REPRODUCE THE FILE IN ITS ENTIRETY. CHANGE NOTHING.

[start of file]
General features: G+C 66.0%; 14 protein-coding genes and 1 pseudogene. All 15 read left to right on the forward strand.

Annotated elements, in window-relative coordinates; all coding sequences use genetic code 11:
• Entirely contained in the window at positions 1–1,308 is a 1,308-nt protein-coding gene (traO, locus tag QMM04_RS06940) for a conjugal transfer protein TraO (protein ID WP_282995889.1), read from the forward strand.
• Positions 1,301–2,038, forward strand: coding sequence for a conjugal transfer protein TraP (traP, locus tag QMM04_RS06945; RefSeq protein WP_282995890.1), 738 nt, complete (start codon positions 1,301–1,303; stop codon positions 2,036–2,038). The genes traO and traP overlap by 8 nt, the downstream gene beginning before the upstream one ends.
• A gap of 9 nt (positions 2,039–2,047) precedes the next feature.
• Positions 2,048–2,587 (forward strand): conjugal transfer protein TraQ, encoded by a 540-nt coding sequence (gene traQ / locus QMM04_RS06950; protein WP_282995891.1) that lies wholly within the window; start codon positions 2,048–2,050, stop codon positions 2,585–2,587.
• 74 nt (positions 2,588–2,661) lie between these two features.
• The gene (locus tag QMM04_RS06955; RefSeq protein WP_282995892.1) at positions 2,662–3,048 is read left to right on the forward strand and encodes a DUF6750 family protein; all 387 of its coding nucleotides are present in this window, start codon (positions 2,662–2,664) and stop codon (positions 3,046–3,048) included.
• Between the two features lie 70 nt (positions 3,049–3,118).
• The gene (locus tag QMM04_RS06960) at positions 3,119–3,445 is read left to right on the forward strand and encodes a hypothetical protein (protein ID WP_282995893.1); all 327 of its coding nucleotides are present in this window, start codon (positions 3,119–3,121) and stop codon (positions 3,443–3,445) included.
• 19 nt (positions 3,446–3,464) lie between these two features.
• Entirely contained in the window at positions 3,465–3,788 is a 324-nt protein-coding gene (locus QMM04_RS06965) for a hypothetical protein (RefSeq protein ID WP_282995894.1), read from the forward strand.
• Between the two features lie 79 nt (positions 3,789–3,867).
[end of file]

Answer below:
General features: G+C 66.0%; 14 protein-coding genes and 1 pseudogene. All 15 read left to right on the forward strand.

Annotated elements, in window-relative coordinates; all coding sequences use genetic code 11:
• Entirely contained in the window at positions 1–1,308 is a 1,308-nt protein-coding gene (traO, locus tag QMM04_RS06940) for a conjugal transfer protein TraO (protein ID WP_282995889.1), read from the forward strand.
• Positions 1,301–2,038, forward strand: coding sequence for a conjugal transfer protein TraP (traP, locus tag QMM04_RS06945; RefSeq protein WP_282995890.1), 738 nt, complete (start codon positions 1,301–1,303; stop codon positions 2,036–2,038). The genes traO and traP overlap by 8 nt, the downstream gene beginning before the upstream one ends.
• A gap of 9 nt (positions 2,039–2,047) precedes the next feature.
• Positions 2,048–2,587 (forward strand): conjugal transfer protein TraQ, encoded by a 540-nt coding sequence (gene traQ / locus QMM04_RS06950; protein WP_282995891.1) that lies wholly within the window; start codon positions 2,048–2,050, stop codon positions 2,585–2,587.
• 74 nt (positions 2,588–2,661) lie between these two features.
• The gene (locus tag QMM04_RS06955; RefSeq protein WP_282995892.1) at positions 2,662–3,048 is read left to right on the forward strand and encodes a DUF6750 family protein; all 387 of its coding nucleotides are present in this window, start codon (positions 2,662–2,664) and stop codon (positions 3,046–3,048) included.
• Between the two features lie 70 nt (positions 3,049–3,118).
• The gene (locus tag QMM04_RS06960) at positions 3,119–3,445 is read left to right on the forward strand and encodes a hypothetical protein (protein ID WP_282995893.1); all 327 of its coding nucleotides are present in this window, start codon (positions 3,119–3,121) and stop codon (positions 3,443–3,445) included.
• 19 nt (positions 3,446–3,464) lie between these two features.
• Entirely contained in the window at positions 3,465–3,788 is a 324-nt protein-coding gene (locus QMM04_RS06965) for a hypothetical protein (RefSeq protein ID WP_282995894.1), read from the forward strand.
• Between the two features lie 79 nt (positions 3,789–3,867).